3 people dead from suspected fentanyl overdoses at Winnipeg home
Neighbour says he saw several police officers enter home wearing protective masks
Three people are dead from suspected fentanyl overdoses in a home in north Winnipeg.
"This is a tragic situation," said Winnipeg police spokesman Const. Rob Carver.
Police say they were called to check on someone in the home on Petriw Bay, in the Inkster Gardens neighbourhood, just after 12 a.m. Wednesday.
After seeing an unresponsive man inside, they forced their way in and discovered three bodies — the man and two women. They also found a white powder and drug paraphernalia.
Carver said the powder must be tested, but the suspicion is it's fentanyl.
"And we're taking all of the precautions we are because of that suspicion," he said, noting the police service's clandestine lab unit was involved in the investigation.
"The drug is incredibly toxic. Almost invisible amounts would be enough to be toxic."
However, he added, it will take weeks to get confirmation of what exactly the powder is, because the labs that do the testing are backed up with work from police forces across the country.
"We get in line and we wait for the results," Carver said.
The three victims, all under 40, were the only people in the home, he noted, adding that it appears they died a while before police found them, "but I don't know how long."
A neighbour told CBC News he saw several police officers enter the home wearing protective masks over their mouths and noses. He said police told him "something bad happened inside."
The man who lived in the home had a reputation of being friendly, neighbours said, and did yard work for some residences nearby.
"He was a great guy. He does lawn care like I said. Knowing the fact of what happened is surprising," a neighbour told CBC.
Medical gloves and a dust mask could be seen on the driveway as the sun came up later in the morning. A couple of police cars also remained at the scene.
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"It's been an incredible dramatic increase. We've seen numbers significantly higher throughout the summer and now into the fall," he said. "This type of incident is now on everyone's minds. It's on the minds of the public, it's on the minds of all first responders.
"I don't think we've ever dealt with situations like this prior to the last year," he added, referencing the discovery of two dead men in a car last month.
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Police are still waiting for toxicology results to confirm the cause of those deaths, but are wasting no time in repeating their messages to the public to be extremely aware of the dangers of opioid narcotics.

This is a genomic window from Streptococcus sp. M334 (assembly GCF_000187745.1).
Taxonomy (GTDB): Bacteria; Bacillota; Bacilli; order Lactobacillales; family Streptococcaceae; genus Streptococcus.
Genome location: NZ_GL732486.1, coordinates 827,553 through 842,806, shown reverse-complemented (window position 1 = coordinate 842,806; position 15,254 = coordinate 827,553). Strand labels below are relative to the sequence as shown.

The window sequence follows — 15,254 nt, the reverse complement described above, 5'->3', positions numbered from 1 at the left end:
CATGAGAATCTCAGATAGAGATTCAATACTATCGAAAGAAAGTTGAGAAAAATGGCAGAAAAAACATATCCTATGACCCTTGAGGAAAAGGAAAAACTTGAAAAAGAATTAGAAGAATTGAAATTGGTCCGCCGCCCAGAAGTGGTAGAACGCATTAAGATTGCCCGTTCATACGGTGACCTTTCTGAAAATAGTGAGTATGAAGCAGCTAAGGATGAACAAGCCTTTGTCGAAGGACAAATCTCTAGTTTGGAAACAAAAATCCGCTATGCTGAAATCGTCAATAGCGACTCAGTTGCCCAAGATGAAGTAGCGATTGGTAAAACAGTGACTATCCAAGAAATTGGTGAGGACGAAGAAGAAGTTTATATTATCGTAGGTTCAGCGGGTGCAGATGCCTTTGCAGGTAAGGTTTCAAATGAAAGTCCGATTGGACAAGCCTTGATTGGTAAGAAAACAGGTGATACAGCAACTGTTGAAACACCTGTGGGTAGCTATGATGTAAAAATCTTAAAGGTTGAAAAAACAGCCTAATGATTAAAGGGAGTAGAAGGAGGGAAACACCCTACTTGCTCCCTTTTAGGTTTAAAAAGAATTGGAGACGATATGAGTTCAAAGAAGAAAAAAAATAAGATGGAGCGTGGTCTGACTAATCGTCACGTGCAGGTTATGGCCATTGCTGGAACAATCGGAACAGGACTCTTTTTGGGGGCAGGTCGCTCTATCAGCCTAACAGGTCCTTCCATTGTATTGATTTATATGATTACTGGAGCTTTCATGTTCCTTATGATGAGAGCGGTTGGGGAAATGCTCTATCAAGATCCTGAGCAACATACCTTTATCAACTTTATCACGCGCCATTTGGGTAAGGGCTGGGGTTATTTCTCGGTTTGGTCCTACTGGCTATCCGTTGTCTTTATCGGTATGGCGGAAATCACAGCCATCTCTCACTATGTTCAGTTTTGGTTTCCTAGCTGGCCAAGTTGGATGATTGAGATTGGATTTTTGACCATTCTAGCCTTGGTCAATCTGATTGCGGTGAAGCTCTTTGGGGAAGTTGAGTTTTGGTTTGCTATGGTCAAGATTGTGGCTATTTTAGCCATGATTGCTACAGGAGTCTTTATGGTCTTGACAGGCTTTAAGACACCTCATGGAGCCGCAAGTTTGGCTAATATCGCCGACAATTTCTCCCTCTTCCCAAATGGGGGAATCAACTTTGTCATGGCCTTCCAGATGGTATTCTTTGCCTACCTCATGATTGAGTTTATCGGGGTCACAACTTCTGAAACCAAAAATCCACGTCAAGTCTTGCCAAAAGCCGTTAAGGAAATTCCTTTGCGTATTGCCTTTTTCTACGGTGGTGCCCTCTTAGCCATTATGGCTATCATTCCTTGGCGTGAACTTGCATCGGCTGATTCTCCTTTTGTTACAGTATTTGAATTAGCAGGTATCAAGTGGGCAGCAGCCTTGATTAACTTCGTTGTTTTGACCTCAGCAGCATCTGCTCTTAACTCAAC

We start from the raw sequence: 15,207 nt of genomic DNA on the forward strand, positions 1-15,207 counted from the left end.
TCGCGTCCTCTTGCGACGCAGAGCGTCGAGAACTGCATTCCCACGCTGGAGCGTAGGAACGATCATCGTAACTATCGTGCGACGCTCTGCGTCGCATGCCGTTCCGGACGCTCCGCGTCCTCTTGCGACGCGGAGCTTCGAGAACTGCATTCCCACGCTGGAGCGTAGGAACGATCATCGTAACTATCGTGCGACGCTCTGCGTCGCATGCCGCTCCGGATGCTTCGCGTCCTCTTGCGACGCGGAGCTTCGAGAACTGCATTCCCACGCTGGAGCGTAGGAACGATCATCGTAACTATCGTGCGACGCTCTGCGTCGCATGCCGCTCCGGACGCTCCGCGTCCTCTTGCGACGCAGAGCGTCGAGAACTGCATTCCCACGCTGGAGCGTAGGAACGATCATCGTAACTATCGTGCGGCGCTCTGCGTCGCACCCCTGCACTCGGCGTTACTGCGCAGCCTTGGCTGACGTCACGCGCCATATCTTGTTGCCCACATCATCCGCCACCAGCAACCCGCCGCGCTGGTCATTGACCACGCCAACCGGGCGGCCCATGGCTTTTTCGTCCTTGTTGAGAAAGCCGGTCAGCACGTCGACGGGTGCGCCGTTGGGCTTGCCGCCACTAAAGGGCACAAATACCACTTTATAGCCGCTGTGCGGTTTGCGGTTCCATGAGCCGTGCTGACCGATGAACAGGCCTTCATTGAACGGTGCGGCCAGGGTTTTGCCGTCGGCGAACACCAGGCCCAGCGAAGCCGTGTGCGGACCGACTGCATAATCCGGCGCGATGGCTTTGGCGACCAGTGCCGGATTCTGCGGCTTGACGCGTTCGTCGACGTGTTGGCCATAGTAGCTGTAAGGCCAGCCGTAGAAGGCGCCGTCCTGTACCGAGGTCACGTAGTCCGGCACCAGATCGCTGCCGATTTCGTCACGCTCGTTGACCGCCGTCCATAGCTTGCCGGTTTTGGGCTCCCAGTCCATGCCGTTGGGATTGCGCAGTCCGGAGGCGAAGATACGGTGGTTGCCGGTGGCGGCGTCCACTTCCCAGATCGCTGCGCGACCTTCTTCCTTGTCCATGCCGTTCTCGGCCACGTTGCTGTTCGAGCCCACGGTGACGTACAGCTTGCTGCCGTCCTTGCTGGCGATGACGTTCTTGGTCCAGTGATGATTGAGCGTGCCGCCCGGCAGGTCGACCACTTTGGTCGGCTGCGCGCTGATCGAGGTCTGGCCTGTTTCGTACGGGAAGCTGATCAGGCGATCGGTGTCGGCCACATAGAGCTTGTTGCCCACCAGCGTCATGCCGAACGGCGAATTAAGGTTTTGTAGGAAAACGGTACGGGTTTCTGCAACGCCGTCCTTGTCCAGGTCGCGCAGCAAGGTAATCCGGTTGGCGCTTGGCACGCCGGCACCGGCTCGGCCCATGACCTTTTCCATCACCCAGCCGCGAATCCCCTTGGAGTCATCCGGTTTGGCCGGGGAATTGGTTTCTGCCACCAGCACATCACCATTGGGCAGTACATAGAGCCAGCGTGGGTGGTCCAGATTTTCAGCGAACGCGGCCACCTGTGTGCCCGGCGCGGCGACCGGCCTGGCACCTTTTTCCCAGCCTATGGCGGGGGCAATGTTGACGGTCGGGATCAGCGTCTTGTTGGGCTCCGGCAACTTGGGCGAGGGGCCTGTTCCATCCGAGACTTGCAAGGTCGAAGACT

Fentanyl is about 100 times more potent than morphine, while carfentanil is 10,000 times stronger than morphine.
"I don't see how this [surge in opioid use] couldn't be a risk for the general public," Carver said, noting a case in October, when a nine-month-old boy became critically ill after coming into contact with carfentanil.
He was rushed to hospital and has since been upgraded to stable condition. The boy's parents have been charged with failing to provide the necessaries of life, child neglect, drug possession and trafficking offences.
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Alex Forrest, head of the United Fire Fighters union in Winnipeg, calls the opioid situation in the city a crisis.
"Where before a paramedic would go to one or two overdoses a year, now we're seeing firefighter-paramedics attending to overdoses every single day," he said Wednesday.
"Our guys and girls are going out to these calls and going to these events, and sometimes we have two or three individuals that we're reviving that are on the verge of cardiac arrest because of the fentanyl use."
Forrest, whose union is planning to launch a public awareness campaign this week, said fentanyl and carfentanil are not just inner-city drugs.
The deaths on Wednesday occurred in a suburban area of single-family homes.
"We are seeing this in all areas of the city."
The prevalence and danger of the drugs is "changing the landscape of how we work," Carver said.
"It's just something we're going to have to adapt to and we are working very hard to do that."
The police service is creating new protocols and training "to enhance the safety of our officers and first responders going in" to situations where fentanyl or carfentanil is suspected, he added.
With files from The Canadian Press